Sometimes a creditor or collection agency will unknowingly contact a discharged debtor. The simple way to deal with this situation is to refer the creditor to your attorney. The creditor needs your bankruptcy case number, the chapter you filed under, and the date of the discharge. If you have this information on hand you can also simply provide it for them.
Knowing or repeated contacts by a creditor violate the court’s order. If this happens, you should contact your attorney immediately because it contacting you after a bankruptcy discharge is against the law.
Property that could become your property before your filing, and actually does become your property within 180 days of your bankruptcy filing is part of your bankruptcy estate.
That includes inheritances, insurance money, and could include a winning lottery ticket that was purchased before you filed your bankruptcy case.
The IRS has several repayment programs to repay taxes. You may also discuss the option of an offer in compromise with a tax professional.
The student loan lender or servicer is prohibited from attempting to collect from you during your bankruptcy case. After your case closes, any loan that was not in default status prior to your bankruptcy will be “reset,” meaning your loan is considered current.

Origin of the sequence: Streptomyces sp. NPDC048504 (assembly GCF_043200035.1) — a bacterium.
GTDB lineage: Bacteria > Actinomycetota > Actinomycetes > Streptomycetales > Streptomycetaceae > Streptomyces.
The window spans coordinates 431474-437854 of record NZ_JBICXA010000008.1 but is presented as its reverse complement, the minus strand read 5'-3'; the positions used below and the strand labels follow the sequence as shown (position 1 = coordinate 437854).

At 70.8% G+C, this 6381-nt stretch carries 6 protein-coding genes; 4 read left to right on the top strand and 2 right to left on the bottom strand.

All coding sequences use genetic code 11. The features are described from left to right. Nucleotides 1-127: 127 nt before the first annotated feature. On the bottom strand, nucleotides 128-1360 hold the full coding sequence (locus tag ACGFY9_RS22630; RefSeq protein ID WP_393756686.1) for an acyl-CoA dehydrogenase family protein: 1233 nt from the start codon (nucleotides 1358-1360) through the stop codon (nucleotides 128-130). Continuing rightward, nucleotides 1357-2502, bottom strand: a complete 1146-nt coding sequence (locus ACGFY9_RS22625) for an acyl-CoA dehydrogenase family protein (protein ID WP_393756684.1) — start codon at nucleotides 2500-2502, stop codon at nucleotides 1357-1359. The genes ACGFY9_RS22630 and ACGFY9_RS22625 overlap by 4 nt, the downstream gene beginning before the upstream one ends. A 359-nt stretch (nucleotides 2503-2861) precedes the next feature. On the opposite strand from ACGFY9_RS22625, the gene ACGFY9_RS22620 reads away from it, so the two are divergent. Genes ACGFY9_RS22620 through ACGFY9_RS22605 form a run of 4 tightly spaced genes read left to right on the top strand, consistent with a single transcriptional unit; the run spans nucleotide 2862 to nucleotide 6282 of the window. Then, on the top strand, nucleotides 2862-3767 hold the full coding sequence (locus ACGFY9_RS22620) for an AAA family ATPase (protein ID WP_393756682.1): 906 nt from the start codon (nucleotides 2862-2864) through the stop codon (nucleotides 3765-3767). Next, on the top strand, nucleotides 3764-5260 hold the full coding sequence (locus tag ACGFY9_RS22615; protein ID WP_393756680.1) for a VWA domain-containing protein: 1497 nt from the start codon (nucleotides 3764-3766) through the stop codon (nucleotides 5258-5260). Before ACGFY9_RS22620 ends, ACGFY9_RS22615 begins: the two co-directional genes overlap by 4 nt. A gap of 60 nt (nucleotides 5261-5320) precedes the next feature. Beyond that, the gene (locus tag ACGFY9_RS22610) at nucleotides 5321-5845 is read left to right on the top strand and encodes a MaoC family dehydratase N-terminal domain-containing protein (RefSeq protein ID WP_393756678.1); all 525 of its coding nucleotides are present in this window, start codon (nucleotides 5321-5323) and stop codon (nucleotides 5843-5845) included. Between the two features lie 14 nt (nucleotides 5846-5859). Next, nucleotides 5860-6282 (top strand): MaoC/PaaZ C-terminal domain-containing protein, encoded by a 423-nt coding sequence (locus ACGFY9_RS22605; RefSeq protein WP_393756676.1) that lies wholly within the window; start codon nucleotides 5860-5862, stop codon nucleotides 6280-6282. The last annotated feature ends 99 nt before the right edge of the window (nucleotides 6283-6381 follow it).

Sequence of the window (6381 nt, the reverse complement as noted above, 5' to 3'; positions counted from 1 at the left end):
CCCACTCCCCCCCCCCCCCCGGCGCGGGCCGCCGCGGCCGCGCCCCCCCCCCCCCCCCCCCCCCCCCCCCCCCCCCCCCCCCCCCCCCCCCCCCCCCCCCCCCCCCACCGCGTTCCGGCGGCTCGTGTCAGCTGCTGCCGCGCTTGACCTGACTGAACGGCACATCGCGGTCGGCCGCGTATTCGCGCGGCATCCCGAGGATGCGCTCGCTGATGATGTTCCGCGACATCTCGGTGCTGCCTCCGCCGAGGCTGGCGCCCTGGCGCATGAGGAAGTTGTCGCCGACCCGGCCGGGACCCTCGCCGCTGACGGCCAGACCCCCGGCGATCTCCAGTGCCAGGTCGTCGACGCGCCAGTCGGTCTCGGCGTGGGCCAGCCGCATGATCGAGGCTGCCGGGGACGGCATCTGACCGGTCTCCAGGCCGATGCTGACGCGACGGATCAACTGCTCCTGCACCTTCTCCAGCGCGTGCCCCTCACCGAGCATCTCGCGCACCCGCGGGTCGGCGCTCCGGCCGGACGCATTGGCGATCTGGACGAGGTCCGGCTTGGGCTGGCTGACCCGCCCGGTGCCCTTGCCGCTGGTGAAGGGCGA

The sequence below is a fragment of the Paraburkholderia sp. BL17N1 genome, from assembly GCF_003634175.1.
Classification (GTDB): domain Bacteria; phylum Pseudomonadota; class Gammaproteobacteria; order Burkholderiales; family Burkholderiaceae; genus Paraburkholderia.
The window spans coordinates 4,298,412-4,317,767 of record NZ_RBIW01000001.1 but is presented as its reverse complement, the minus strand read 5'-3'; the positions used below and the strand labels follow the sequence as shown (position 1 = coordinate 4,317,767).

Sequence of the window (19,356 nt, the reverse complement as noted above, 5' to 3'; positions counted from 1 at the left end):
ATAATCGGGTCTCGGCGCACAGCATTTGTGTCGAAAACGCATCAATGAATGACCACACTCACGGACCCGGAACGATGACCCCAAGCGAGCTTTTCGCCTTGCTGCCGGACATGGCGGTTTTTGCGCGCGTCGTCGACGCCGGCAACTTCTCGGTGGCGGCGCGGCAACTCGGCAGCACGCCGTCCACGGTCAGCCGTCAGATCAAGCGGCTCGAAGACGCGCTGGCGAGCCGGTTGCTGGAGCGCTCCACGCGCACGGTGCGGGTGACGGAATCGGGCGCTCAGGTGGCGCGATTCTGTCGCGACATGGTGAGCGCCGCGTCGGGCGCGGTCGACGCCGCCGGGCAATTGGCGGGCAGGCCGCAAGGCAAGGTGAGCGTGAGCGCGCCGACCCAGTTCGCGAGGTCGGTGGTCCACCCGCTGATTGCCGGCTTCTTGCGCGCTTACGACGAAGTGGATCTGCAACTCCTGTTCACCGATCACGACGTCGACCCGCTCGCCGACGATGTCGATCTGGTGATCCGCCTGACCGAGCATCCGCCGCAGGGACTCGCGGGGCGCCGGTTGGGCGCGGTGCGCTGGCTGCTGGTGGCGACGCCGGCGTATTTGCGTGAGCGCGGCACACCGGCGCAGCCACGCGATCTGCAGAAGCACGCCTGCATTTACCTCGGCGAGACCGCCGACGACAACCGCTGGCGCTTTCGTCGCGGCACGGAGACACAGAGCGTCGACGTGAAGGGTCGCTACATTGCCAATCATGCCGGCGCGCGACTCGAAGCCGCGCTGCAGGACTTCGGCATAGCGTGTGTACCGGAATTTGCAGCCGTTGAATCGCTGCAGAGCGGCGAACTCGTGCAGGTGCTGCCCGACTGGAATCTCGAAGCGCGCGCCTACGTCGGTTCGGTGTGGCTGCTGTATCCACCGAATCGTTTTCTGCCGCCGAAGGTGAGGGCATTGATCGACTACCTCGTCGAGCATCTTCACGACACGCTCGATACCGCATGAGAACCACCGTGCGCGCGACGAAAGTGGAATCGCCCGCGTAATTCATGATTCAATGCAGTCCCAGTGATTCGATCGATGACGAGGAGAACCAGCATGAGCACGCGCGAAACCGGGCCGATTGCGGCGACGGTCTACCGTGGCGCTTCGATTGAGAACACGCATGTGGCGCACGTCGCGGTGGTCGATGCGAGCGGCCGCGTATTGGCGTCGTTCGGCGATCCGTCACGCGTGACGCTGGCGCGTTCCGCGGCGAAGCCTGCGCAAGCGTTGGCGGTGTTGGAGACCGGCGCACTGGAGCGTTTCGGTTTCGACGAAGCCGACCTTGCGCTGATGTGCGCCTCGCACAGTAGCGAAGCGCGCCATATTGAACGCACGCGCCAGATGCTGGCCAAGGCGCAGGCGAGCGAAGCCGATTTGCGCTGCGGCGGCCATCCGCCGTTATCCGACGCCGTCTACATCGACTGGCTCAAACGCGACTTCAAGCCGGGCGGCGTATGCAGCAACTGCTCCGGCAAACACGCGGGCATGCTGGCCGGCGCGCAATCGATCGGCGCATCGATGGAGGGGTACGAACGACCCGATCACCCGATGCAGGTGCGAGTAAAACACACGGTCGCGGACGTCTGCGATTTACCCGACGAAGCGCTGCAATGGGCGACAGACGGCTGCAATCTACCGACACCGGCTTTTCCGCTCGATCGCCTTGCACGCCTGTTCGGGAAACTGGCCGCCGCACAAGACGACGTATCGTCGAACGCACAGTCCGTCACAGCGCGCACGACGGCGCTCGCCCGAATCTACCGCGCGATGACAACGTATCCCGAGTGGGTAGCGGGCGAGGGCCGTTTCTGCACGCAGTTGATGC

Generally, the student loan provider will contact you within three months of your case being closed.
Your bankruptcy is a public record that can stay on your credit report for up to ten (10) years from the date you filed your case (not the discharge date).
Some credit bureaus will voluntarily remove information of a Chapter 13 bankruptcy after eight years from the date of filing. Companies or individuals that promise to remove bankruptcy information from your credit report are scams (and potentially illegal).
These scams are a true indicator as to why it’s important to speak with a bankruptcy attorney before speaking with any company that claims to do the job faster or in no time.
After you receive a discharge in a previous Chapter 7 bankruptcy case, you have to wait 8 years before you can receive another Chapter 7 discharge; and 6 years to receive a Chapter 13 discharge.
If you received a discharge in a previous Chapter 13 bankruptcy case, you have to wait 4 years before you can receive a Chapter 7 discharge; and 2 years to receive another Chapter 13 discharge.
The time periods are measured from the date the previous case was filed. In cases when a discharge is not needed, the debtor can another bankruptcy immediately.
We hope this information was most helpful to you and if you have any more questions feel free to contact us as we’d be more than obliged to assist you.
Attorney Dave Falvey is a Connecticut Consumer Bankruptcy Specialist:
• Consumer Bankruptcy Law Specialist
• Successfully Filed Over 6,500 Cases
• Board Certified Since 1996
• Super Lawyer Since 2001
• Preeminent With Martindale Hubbell
• Listed Top Attorneys In New England
• 50+ 5 Star Google Reviews